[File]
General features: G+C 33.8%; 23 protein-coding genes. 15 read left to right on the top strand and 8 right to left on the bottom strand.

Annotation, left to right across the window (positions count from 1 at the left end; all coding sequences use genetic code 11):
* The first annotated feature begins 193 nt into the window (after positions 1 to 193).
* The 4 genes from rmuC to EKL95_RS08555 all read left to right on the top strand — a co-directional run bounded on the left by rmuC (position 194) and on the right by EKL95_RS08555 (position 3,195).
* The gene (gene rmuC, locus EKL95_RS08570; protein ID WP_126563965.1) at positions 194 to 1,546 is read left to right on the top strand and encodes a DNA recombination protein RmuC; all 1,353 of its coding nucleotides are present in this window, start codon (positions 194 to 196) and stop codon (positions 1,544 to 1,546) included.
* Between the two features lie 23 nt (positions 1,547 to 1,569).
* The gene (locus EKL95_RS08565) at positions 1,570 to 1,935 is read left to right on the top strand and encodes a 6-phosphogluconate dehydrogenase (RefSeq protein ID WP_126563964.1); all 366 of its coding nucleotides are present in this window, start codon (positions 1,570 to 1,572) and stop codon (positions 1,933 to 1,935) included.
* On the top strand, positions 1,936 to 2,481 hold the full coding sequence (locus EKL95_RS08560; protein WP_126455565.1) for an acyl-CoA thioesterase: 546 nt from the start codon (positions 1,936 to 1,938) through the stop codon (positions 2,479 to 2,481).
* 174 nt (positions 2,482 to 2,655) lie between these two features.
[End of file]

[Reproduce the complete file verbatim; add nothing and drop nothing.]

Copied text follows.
General features: G+C 33.8%; 23 protein-coding genes. 15 read left to right on the top strand and 8 right to left on the bottom strand.

Annotation, left to right across the window (positions count from 1 at the left end; all coding sequences use genetic code 11):
* The first annotated feature begins 193 nt into the window (after positions 1 to 193).
* The 4 genes from rmuC to EKL95_RS08555 all read left to right on the top strand — a co-directional run bounded on the left by rmuC (position 194) and on the right by EKL95_RS08555 (position 3,195).
* The gene (gene rmuC, locus EKL95_RS08570; protein ID WP_126563965.1) at positions 194 to 1,546 is read left to right on the top strand and encodes a DNA recombination protein RmuC; all 1,353 of its coding nucleotides are present in this window, start codon (positions 194 to 196) and stop codon (positions 1,544 to 1,546) included.
* Between the two features lie 23 nt (positions 1,547 to 1,569).
* The gene (locus EKL95_RS08565) at positions 1,570 to 1,935 is read left to right on the top strand and encodes a 6-phosphogluconate dehydrogenase (RefSeq protein ID WP_126563964.1); all 366 of its coding nucleotides are present in this window, start codon (positions 1,570 to 1,572) and stop codon (positions 1,933 to 1,935) included.
* On the top strand, positions 1,936 to 2,481 hold the full coding sequence (locus EKL95_RS08560; protein WP_126455565.1) for an acyl-CoA thioesterase: 546 nt from the start codon (positions 1,936 to 1,938) through the stop codon (positions 2,479 to 2,481).
* 174 nt (positions 2,482 to 2,655) lie between these two features.